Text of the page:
Convicted Fraudster Lists $65 Million Mansion on Riverside Drive

25 Riverside Drive

25 Riverside Drive (Google Maps)

Dina Wein Reis, a high-class grifter and ex-con who bilked companies out of hundreds of millions of dollars, has put her mansion at 25 Riverside Drive (75th Street) on the market for $65 million.


Reis was imprisoned from 2011 to 2014 after pleading guilty to fraud charges relating to a gray-market scheme, in which she received heavily discounted goods from major corporations, promising them she would distribute them to schools and charities and then place their products in exclusive retail outlets. Instead, she sold them to wholesalers and reaped the profits. She deceived the company executives by offering them lucrative but nonexistent jobs and by wining and dining them. She was sued by corporations including Hershey Foods, Quaker Oats, Warner Lambert, Beech Nut, Unilever and Roche in the mid-‘90s. Her crime was featured in the CNBC TV series American Greed.

Reis—who goes by more than a dozen aliases—was also ordered to pay $7 million in restitution. Last year, she paid $20,000 to lobbyist Brett Tolman, who is close to Donald Trump, to commute the sentence.

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The brazen socialite, who describes herself on her website as an “entrepreneur and “influencer,” used her ill-gotten gains to furnish her sumptuous home with French provincial furniture and buy millions of dollars worth of art, including paintings by Modigliani, Warhol and Stella. The federal agents who seized her loot were flabbergasted by the quantity of treasures she’d amassed. “It was like King Tut’s tomb,” said the agent supervising the case. Reis also funded stage and television productions, including “On the Waterfront” on Broadway and “Carpati,” a documentary about a Holocaust survivor in Ukraine. She hosted fund-raisers for prestigious institutions such as the Whitney Museum of American Art.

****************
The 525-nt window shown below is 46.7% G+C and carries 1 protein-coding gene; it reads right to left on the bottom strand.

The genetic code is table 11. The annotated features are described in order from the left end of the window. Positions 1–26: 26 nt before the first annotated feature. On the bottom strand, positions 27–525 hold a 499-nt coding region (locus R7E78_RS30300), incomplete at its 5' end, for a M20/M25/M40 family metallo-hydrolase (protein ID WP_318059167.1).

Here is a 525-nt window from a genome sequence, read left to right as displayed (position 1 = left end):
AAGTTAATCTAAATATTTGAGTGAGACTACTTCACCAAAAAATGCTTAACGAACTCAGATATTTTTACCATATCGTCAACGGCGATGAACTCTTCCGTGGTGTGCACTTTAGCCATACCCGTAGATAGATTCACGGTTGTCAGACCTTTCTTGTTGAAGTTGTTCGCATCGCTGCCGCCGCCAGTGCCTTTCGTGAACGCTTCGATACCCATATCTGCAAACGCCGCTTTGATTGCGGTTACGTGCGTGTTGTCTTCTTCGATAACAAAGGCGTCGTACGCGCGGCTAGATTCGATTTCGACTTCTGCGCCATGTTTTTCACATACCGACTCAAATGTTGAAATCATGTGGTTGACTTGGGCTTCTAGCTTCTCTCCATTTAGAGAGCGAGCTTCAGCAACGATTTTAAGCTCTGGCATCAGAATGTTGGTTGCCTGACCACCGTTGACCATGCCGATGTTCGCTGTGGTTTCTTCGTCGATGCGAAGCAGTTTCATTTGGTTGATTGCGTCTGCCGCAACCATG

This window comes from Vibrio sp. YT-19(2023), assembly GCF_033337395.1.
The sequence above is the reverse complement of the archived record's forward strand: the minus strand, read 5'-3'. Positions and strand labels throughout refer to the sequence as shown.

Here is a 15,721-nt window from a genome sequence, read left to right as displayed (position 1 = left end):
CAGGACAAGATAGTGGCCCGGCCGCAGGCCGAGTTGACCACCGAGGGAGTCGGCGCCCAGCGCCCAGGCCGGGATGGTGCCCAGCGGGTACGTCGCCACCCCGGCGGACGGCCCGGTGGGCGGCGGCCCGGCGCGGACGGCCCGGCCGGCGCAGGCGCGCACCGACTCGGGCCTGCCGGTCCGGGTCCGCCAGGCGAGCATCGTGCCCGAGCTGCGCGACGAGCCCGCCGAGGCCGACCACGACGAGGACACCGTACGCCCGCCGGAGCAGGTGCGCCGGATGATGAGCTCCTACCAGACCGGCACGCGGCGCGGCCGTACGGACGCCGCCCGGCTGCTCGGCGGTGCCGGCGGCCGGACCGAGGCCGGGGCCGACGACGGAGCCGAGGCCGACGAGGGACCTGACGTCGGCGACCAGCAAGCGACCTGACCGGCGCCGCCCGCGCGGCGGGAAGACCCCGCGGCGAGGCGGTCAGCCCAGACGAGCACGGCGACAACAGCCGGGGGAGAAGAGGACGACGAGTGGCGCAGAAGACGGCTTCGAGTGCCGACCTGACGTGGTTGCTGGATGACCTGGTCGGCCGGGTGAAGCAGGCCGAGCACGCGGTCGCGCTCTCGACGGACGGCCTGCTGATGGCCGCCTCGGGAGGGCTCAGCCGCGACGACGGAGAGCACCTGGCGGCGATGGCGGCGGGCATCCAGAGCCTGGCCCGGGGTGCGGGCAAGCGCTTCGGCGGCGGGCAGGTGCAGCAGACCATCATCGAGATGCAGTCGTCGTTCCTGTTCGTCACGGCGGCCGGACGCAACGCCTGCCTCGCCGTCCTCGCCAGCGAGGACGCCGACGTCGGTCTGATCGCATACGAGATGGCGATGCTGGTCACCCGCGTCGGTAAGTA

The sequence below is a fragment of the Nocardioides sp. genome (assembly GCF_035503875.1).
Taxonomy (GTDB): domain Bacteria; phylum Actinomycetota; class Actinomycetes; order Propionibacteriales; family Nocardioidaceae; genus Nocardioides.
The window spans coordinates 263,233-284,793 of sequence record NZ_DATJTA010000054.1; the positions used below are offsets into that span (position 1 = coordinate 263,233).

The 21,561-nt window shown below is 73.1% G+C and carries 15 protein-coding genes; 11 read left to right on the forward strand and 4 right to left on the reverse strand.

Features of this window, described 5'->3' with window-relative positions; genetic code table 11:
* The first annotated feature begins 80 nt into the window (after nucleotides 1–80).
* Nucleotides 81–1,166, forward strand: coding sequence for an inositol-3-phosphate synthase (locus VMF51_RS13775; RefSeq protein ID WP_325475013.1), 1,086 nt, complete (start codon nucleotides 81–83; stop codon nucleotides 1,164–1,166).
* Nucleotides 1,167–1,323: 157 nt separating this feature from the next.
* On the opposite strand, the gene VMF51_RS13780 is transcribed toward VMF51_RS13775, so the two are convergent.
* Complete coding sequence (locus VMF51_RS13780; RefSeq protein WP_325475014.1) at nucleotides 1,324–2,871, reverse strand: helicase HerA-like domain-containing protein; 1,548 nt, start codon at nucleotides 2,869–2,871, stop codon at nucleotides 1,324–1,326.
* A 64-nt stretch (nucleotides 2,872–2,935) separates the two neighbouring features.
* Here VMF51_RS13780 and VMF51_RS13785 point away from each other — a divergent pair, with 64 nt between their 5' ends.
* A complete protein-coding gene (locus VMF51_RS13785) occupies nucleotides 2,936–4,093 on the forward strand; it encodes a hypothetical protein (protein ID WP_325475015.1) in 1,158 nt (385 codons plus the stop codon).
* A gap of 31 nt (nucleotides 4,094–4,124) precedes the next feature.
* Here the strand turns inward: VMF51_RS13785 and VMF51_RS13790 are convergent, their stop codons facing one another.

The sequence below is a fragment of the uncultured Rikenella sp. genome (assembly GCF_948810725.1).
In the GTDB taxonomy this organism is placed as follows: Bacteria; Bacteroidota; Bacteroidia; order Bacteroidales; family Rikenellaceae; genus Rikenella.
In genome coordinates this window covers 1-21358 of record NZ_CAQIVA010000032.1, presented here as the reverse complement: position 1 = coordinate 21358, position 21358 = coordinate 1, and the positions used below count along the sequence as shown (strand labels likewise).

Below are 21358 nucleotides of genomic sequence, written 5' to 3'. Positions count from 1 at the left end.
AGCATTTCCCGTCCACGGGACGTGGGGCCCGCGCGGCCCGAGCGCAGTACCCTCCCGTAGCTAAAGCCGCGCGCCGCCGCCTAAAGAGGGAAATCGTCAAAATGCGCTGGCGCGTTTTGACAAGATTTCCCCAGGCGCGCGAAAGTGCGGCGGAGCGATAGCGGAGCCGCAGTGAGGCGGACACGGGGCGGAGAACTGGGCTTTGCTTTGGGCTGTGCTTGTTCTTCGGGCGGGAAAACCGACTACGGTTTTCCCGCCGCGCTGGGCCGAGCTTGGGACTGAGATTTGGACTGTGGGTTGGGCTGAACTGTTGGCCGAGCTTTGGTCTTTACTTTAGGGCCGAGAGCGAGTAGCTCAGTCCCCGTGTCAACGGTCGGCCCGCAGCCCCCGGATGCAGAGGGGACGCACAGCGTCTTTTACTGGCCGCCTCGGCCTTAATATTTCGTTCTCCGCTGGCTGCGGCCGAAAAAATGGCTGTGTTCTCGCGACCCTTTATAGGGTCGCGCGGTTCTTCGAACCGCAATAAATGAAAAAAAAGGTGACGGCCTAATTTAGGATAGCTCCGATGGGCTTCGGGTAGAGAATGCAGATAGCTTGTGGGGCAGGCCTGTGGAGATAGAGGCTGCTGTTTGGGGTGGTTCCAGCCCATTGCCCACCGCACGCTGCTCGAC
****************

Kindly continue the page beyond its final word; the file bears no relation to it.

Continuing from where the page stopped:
A Borough Park native, she is the daughter of an apparel maker and studied human development at Empire State College. In her 20s, she married David Ruiz, a former soccer player who came from a working-class Colombian family. When the two wed, he changed his last name to Reis.


Dina and David bought the mansion for $2.15 million in 1996. The 12,000-square-foot Renaissance Revival manse, at Riverside Drive and 75th Street, boasts eight bedrooms, 70 windows, a rooftop conservatory, a mahogany theater, a dining room with gold-leaf ceilings, a music room, and floors imported from France. While Reis served out her time, the mansion was listed as a $75,000-per-month rental.

The townhouse was completed in 1897 and designed by C.P.H. Gilbert, who was also the architect of the imposing Ukrainian Institute on Fifth Avenue. The house was built for Henry Hobart Vail, chairman of a major textbook publisher, and other occupants included Charles Sooysmith, an engineer who helped finance the construction of the subway. In the early 1980s, the house was converted to a residence community for the mentally ill, and in 2007 was turned into luxury apartments. When the couple moved in, they did their own renovations.

The listing agents at Sotheby’s say the owners want to sell the property because they “are planning to spend more time in Florida.”

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